January 2, 2019

New U.S. Construction Starts Slip In November

At a seasonally adjusted annual rate of $789.3 billion, new construction starts in November decreased seven per cent from October’s elevated amount, says Dodge Data & Analytics. Most of the total construction decline in the latest month was the result of non-residential building pulling back 15 per cent after its 43 per cent surge in October. The other two major construction sectors witnessed slightly reduced activity in November, with residential building down one per cent and non-building construction down two per cent. November’s data produced a reading of 167 for the index, down from a revised 179 for October and returning the index to a level closer to the 166 average for the full year 2017. With regard to residential building, multi-family housing has seen renewed growth in 2018 after its loss of momentum in 2017, but single family housing has essentially plateaued following the advances registered at the outset of 2018. Residential building in November was $327.5 billion (annual rate), down one per cent from October.


Castle Staff Helps Mississauga Food Bank

Staff from Castle Building Centres Group Ltd. took part in sorting and packaging close to 5,000 pounds of food donations at the local Mississauga, ON, food bank. This total was the equivalent of almost 6,000 meals for local residents in need. Castle staff also made a donation of $1,200 which was collected over the past year through weekly staff contributions.


Therma-Tru Launches Installer Training Program

Therma-Tru Corp. has partnered with OSI brand to create the ‘Certified Door System Installer Training Program’ to better serve trade professionals by educating them on the best practices for sealing and installing its door systems. Upon successful completion of the program, participants receive a certificate and credential card. The online-based program is free of charge and includes step-by-step videos featuring experts from Therma-Tru and OSI that guide the user through new or replacement door system installation. The videos cover a variety of topics including identifying necessary tools, correct removal of an existing door, the best way to seal an opening and install a new door, adding finishing touches, and more. The training program also offers a lesson from OSI on building science and wall barriers. And, program participants have access to supplemental video content and job aids for quick reference on the jobsite, including instructions that can be viewed digitally or as print.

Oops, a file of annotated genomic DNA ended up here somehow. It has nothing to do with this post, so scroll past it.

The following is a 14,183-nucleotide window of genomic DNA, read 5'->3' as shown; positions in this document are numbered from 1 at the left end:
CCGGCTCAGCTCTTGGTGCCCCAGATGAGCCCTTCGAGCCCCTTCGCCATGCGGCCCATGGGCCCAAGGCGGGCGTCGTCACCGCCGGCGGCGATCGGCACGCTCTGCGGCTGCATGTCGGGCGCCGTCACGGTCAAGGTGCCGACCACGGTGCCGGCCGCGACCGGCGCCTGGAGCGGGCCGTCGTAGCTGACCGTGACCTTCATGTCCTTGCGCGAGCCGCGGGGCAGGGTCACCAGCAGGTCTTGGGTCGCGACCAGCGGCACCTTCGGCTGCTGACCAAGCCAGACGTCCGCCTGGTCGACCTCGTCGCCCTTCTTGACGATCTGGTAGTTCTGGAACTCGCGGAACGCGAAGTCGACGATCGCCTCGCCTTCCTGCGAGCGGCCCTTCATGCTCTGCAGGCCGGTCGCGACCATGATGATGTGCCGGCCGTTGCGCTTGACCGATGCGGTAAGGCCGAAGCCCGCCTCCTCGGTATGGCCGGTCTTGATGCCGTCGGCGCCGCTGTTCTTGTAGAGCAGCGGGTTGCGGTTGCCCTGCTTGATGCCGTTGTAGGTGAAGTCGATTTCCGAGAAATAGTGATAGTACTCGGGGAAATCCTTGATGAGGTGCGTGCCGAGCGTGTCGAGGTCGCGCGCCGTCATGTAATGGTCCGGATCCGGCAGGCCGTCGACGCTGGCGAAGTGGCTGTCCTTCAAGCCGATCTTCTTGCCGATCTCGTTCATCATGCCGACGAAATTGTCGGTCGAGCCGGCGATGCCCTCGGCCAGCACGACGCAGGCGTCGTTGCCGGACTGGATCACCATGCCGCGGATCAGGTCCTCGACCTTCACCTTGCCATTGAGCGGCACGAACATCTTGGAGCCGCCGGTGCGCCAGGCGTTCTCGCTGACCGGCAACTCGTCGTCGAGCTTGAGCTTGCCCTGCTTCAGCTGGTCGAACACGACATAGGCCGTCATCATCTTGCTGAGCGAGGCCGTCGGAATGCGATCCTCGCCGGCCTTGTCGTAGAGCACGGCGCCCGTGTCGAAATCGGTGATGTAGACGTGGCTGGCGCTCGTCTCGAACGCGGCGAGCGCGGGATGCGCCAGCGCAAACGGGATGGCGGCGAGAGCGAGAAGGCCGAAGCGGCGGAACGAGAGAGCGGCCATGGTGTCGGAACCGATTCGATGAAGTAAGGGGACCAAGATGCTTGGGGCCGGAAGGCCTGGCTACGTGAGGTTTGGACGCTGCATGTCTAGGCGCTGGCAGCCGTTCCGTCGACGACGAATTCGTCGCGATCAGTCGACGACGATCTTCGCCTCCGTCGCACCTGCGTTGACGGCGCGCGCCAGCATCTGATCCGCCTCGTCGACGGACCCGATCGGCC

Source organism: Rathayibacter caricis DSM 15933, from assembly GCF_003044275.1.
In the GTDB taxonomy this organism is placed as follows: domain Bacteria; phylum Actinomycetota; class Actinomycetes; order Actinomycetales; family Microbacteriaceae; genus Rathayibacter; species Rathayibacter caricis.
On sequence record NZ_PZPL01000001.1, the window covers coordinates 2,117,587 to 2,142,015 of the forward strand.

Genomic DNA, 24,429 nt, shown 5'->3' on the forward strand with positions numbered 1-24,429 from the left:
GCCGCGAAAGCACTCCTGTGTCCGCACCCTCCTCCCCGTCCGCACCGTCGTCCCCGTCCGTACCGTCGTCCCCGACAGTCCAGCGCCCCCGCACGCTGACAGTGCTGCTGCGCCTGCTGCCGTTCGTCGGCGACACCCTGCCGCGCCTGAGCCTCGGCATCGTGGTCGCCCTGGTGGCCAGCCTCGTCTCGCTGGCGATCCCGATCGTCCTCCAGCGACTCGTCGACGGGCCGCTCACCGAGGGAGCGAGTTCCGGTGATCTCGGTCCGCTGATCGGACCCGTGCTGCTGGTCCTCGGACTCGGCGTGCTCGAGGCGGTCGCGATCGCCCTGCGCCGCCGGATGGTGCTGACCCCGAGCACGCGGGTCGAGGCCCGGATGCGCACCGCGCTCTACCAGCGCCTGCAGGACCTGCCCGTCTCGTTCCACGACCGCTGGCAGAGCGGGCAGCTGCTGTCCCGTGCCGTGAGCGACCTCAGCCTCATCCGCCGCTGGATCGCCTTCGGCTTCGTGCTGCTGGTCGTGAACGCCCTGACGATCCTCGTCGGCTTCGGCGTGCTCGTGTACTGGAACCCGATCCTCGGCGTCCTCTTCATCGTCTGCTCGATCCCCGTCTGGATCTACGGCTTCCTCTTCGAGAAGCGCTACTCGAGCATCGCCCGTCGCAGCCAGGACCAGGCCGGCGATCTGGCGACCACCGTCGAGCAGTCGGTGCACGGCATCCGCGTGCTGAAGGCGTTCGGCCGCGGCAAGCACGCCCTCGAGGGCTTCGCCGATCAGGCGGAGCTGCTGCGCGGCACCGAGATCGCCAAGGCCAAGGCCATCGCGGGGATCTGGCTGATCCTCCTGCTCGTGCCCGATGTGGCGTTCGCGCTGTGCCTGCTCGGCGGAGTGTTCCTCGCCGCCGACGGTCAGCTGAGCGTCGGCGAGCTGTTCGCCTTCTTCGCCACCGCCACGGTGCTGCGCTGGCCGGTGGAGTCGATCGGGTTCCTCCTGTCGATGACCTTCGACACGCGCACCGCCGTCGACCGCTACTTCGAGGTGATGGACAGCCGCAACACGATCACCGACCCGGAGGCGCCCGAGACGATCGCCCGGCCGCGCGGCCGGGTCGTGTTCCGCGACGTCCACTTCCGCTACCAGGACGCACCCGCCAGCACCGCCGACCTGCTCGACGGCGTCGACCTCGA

Loyalty Based On Returns

Much like everything else, consumers want choice and convenience when it comes to returning items purchased online, says supply chain solutions provider Voxware. A study by the company shows that 88 per cent of consumers want to have the option to return products to a physical store or through a pre-paid shipping method. As well, 95 per cent of consumers say how well retailers handle returns influences their decision to order from them again. As many as 30 per cent of consumers have returned items purchased online due to some sort of online error “and that is just unacceptable,” says Keith Phillips, president and CEO of Voxware. “Retailers need to evaluate their existing distribution operations processes and technology to ensure they have the capabilities to deliver the right product to the right customer at the right time.” This is important because one-third of customers will abandon shopping with a retailer altogether if they receive a single incorrect item from that retailer. Those who don’t abandon shopping with the retailer want the error fixed immediately. Yet, 40 per cent of consumers report receiving an incorrect item after returning the first incorrect item.


Growth In Wood Adhesives Promising

Growth opportunities in the global wood adhesives market look promising over the next six years, says Frost & Sullivan in its report, ‘Global Wood Adhesives Market, Forecast to 2024.’ The market is expected to witness significant growth rates due to rising volume demand for wood adhesive applications in the furniture and building and construction industries. The market is forecast to reach $33.68 billion by 2024, growing at a compound annual growth rate of 7.2 per cent between 2017 and 2024. “While regulatory requirements are pushing high demand for resin chemistries, there is a growing need for adhesive technologies with niche applications,” says Ganesh Dabholkar, senior research analyst, visionary science at Frost & Sullivan. He says manufacturers who focus on developing zero and ultra-low formaldehyde- and volatile organic compounds (VOC)-emitting resin chemistries will secure preferential customer purchase and lucrative revenue prospects. Manufacturers should focus on brand equity, customer loyalty, technical support, and global sales and distribution networks.